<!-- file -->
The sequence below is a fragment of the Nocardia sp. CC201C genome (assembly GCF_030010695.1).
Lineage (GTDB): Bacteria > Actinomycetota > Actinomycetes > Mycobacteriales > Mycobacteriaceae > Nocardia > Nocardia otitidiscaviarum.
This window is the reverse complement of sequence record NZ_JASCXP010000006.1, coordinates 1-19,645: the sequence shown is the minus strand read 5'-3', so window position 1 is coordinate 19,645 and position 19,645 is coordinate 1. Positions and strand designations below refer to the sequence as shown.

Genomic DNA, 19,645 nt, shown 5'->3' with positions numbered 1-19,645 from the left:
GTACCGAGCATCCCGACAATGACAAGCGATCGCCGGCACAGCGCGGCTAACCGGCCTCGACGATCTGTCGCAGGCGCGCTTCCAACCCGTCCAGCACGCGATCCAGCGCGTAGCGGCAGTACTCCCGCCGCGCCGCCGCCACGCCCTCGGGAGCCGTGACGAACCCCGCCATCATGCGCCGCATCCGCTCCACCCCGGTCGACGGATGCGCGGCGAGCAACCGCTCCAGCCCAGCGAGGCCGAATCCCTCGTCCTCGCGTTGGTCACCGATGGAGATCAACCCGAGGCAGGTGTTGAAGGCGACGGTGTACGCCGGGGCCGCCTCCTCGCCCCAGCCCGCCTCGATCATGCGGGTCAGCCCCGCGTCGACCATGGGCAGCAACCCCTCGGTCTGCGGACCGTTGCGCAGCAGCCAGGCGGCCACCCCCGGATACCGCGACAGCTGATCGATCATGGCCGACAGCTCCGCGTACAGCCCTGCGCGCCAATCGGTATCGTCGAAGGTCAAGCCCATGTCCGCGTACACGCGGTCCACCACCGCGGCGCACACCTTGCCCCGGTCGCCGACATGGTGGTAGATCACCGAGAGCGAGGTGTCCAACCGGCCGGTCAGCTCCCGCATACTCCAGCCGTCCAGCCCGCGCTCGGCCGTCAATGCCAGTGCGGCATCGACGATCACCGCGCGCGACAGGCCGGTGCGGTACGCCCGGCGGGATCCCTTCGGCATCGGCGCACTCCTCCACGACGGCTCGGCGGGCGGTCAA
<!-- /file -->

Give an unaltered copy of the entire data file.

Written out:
The sequence below is a fragment of the Nocardia sp. CC201C genome (assembly GCF_030010695.1).
Lineage (GTDB): Bacteria > Actinomycetota > Actinomycetes > Mycobacteriales > Mycobacteriaceae > Nocardia > Nocardia otitidiscaviarum.
This window is the reverse complement of sequence record NZ_JASCXP010000006.1, coordinates 1-19,645: the sequence shown is the minus strand read 5'-3', so window position 1 is coordinate 19,645 and position 19,645 is coordinate 1. Positions and strand designations below refer to the sequence as shown.

Genomic DNA, 19,645 nt, shown 5'->3' with positions numbered 1-19,645 from the left:
GTACCGAGCATCCCGACAATGACAAGCGATCGCCGGCACAGCGCGGCTAACCGGCCTCGACGATCTGTCGCAGGCGCGCTTCCAACCCGTCCAGCACGCGATCCAGCGCGTAGCGGCAGTACTCCCGCCGCGCCGCCGCCACGCCCTCGGGAGCCGTGACGAACCCCGCCATCATGCGCCGCATCCGCTCCACCCCGGTCGACGGATGCGCGGCGAGCAACCGCTCCAGCCCAGCGAGGCCGAATCCCTCGTCCTCGCGTTGGTCACCGATGGAGATCAACCCGAGGCAGGTGTTGAAGGCGACGGTGTACGCCGGGGCCGCCTCCTCGCCCCAGCCCGCCTCGATCATGCGGGTCAGCCCCGCGTCGACCATGGGCAGCAACCCCTCGGTCTGCGGACCGTTGCGCAGCAGCCAGGCGGCCACCCCCGGATACCGCGACAGCTGATCGATCATGGCCGACAGCTCCGCGTACAGCCCTGCGCGCCAATCGGTATCGTCGAAGGTCAAGCCCATGTCCGCGTACACGCGGTCCACCACCGCGGCGCACACCTTGCCCCGGTCGCCGACATGGTGGTAGATCACCGAGAGCGAGGTGTCCAACCGGCCGGTCAGCTCCCGCATACTCCAGCCGTCCAGCCCGCGCTCGGCCGTCAATGCCAGTGCGGCATCGACGATCACCGCGCGCGACAGGCCGGTGCGGTACGCCCGGCGGGATCCCTTCGGCATCGGCGCACTCCTCCACGACGGCTCGGCGGGCGGTCAA